Kevin says that, with his hands and strength, he uses both grinders but in different ways.
The smaller 4-12″ grinder almost always as some kind of flap disk (soft pad) on it. He very seldom if ever puts a grinding stone on it because he uses it more as a one-handed tool. So if he wants to grind something small, he can hold the item with one hand and use the grinder to do detail work.
That’s why he likes the little 4,” 4-12″ and 5″ grinders. They’re really small, really easy, really light. This grinder only weighs about 5-1/2 pounds.
But for bigger jobs – getting rust off, clean up a plasma cutter cut, getting slag off, long welds he has to smooth off – that’s what the 7″ is for.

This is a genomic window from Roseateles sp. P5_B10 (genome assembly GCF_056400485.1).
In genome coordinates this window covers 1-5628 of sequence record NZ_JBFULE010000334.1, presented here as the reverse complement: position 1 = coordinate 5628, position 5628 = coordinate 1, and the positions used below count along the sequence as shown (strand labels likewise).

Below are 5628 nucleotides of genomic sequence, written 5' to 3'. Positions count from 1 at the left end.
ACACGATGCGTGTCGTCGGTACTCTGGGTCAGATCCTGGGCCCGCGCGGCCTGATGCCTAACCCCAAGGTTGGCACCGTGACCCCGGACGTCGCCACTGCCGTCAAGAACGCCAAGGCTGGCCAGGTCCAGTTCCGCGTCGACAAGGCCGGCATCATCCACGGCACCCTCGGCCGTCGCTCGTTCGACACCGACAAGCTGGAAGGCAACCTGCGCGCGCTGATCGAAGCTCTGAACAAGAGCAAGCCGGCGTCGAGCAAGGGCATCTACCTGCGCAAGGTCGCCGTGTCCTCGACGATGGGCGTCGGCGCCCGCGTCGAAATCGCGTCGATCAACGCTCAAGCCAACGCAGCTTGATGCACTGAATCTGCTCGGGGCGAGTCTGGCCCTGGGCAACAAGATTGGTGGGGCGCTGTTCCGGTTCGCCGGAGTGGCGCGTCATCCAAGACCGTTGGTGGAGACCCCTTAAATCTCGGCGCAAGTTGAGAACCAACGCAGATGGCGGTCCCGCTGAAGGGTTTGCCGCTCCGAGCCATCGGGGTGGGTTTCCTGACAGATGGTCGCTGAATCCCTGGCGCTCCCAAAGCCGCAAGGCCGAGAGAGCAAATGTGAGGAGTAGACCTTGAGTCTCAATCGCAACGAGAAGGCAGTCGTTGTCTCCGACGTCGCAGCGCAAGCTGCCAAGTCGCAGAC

His 7″ grinder isn’t the biggest. There’s also a 9″ grinder, but Kevin doesn’t have one. That’s an even a bigger moose to hang onto.
Even with the 7″ grinder, which weighs more than 13 pounds, when you pull the trigger on it, it wants to jump out of your hand. It has that much torque. That big 7″ wheel is really digging in. It’s throwing sparks, chips, throwing stuff everywhere.
So the larger grinder is great for quick stock removal, contour work on something heavy and hard.
The smaller grinder is great for detail work.
So it all really boils down to the proper tool for the proper job.
It helps to think these things through before you buy an angle grinder, although they really aren’t all that expensive. You don’t have to mortgage your house to you buy one. It sure is nice to have two of them, though, to do various jobs or to have someone else work at the same time.
Kevin is ready to put the grinders away and get out some other tools so he can get back to work, but you might want to stick around for another moment to get a taste of his quirky mind ….